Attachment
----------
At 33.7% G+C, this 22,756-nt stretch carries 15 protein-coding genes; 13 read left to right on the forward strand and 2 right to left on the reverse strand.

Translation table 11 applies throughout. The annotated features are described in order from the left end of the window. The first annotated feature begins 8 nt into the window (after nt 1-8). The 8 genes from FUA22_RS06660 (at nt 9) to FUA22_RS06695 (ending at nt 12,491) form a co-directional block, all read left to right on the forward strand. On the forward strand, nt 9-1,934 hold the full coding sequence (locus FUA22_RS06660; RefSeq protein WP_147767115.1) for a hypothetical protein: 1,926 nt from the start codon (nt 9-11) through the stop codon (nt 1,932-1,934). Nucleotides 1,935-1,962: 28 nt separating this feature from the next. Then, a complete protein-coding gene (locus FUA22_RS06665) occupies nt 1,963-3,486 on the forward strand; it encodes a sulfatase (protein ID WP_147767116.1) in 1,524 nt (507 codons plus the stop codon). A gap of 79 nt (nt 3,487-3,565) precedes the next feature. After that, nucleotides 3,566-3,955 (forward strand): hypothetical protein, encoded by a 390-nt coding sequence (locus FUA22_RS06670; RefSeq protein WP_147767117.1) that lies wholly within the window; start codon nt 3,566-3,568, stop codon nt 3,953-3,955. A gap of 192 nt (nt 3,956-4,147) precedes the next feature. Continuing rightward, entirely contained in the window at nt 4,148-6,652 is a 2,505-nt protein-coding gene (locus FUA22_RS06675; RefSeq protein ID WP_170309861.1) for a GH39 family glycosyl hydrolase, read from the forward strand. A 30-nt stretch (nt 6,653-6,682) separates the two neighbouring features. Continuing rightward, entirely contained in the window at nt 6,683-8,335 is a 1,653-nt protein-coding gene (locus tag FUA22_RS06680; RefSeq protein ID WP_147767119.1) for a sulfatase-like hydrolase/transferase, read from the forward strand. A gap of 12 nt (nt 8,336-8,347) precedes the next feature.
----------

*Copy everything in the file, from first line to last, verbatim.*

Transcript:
At 33.7% G+C, this 22,756-nt stretch carries 15 protein-coding genes; 13 read left to right on the forward strand and 2 right to left on the reverse strand.

Translation table 11 applies throughout. The annotated features are described in order from the left end of the window. The first annotated feature begins 8 nt into the window (after nt 1-8). The 8 genes from FUA22_RS06660 (at nt 9) to FUA22_RS06695 (ending at nt 12,491) form a co-directional block, all read left to right on the forward strand. On the forward strand, nt 9-1,934 hold the full coding sequence (locus FUA22_RS06660; RefSeq protein WP_147767115.1) for a hypothetical protein: 1,926 nt from the start codon (nt 9-11) through the stop codon (nt 1,932-1,934). Nucleotides 1,935-1,962: 28 nt separating this feature from the next. Then, a complete protein-coding gene (locus FUA22_RS06665) occupies nt 1,963-3,486 on the forward strand; it encodes a sulfatase (protein ID WP_147767116.1) in 1,524 nt (507 codons plus the stop codon). A gap of 79 nt (nt 3,487-3,565) precedes the next feature. After that, nucleotides 3,566-3,955 (forward strand): hypothetical protein, encoded by a 390-nt coding sequence (locus FUA22_RS06670; RefSeq protein WP_147767117.1) that lies wholly within the window; start codon nt 3,566-3,568, stop codon nt 3,953-3,955. A gap of 192 nt (nt 3,956-4,147) precedes the next feature. Continuing rightward, entirely contained in the window at nt 4,148-6,652 is a 2,505-nt protein-coding gene (locus FUA22_RS06675; RefSeq protein ID WP_170309861.1) for a GH39 family glycosyl hydrolase, read from the forward strand. A 30-nt stretch (nt 6,653-6,682) separates the two neighbouring features. Continuing rightward, entirely contained in the window at nt 6,683-8,335 is a 1,653-nt protein-coding gene (locus tag FUA22_RS06680; RefSeq protein ID WP_147767119.1) for a sulfatase-like hydrolase/transferase, read from the forward strand. A gap of 12 nt (nt 8,336-8,347) precedes the next feature.